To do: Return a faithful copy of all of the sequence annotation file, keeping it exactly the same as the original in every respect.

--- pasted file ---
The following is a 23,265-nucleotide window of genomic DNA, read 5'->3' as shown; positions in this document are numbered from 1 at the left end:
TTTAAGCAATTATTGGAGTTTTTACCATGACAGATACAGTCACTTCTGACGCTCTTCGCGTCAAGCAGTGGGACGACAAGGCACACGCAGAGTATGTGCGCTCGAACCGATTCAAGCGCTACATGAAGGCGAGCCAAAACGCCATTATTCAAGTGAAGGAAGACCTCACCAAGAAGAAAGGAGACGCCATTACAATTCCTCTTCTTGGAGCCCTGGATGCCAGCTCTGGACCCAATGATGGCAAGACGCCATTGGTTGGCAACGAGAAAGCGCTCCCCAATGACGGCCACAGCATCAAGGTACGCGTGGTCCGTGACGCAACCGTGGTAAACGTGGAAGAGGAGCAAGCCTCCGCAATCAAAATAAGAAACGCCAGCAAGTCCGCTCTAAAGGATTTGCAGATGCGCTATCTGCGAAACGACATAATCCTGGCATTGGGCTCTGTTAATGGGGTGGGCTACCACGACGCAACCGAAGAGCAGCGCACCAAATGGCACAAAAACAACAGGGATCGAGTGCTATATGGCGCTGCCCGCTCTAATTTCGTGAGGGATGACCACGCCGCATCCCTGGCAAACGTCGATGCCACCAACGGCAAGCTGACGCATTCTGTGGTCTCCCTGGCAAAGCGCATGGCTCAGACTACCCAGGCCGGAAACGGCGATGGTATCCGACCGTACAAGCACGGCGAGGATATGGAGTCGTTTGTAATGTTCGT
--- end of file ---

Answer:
The following is a 23,265-nucleotide window of genomic DNA, read 5'->3' as shown; positions in this document are numbered from 1 at the left end:
TTTAAGCAATTATTGGAGTTTTTACCATGACAGATACAGTCACTTCTGACGCTCTTCGCGTCAAGCAGTGGGACGACAAGGCACACGCAGAGTATGTGCGCTCGAACCGATTCAAGCGCTACATGAAGGCGAGCCAAAACGCCATTATTCAAGTGAAGGAAGACCTCACCAAGAAGAAAGGAGACGCCATTACAATTCCTCTTCTTGGAGCCCTGGATGCCAGCTCTGGACCCAATGATGGCAAGACGCCATTGGTTGGCAACGAGAAAGCGCTCCCCAATGACGGCCACAGCATCAAGGTACGCGTGGTCCGTGACGCAACCGTGGTAAACGTGGAAGAGGAGCAAGCCTCCGCAATCAAAATAAGAAACGCCAGCAAGTCCGCTCTAAAGGATTTGCAGATGCGCTATCTGCGAAACGACATAATCCTGGCATTGGGCTCTGTTAATGGGGTGGGCTACCACGACGCAACCGAAGAGCAGCGCACCAAATGGCACAAAAACAACAGGGATCGAGTGCTATATGGCGCTGCCCGCTCTAATTTCGTGAGGGATGACCACGCCGCATCCCTGGCAAACGTCGATGCCACCAACGGCAAGCTGACGCATTCTGTGGTCTCCCTGGCAAAGCGCATGGCTCAGACTACCCAGGCCGGAAACGGCGATGGTATCCGACCGTACAAGCACGGCGAGGATATGGAGTCGTTTGTAATGTTCGT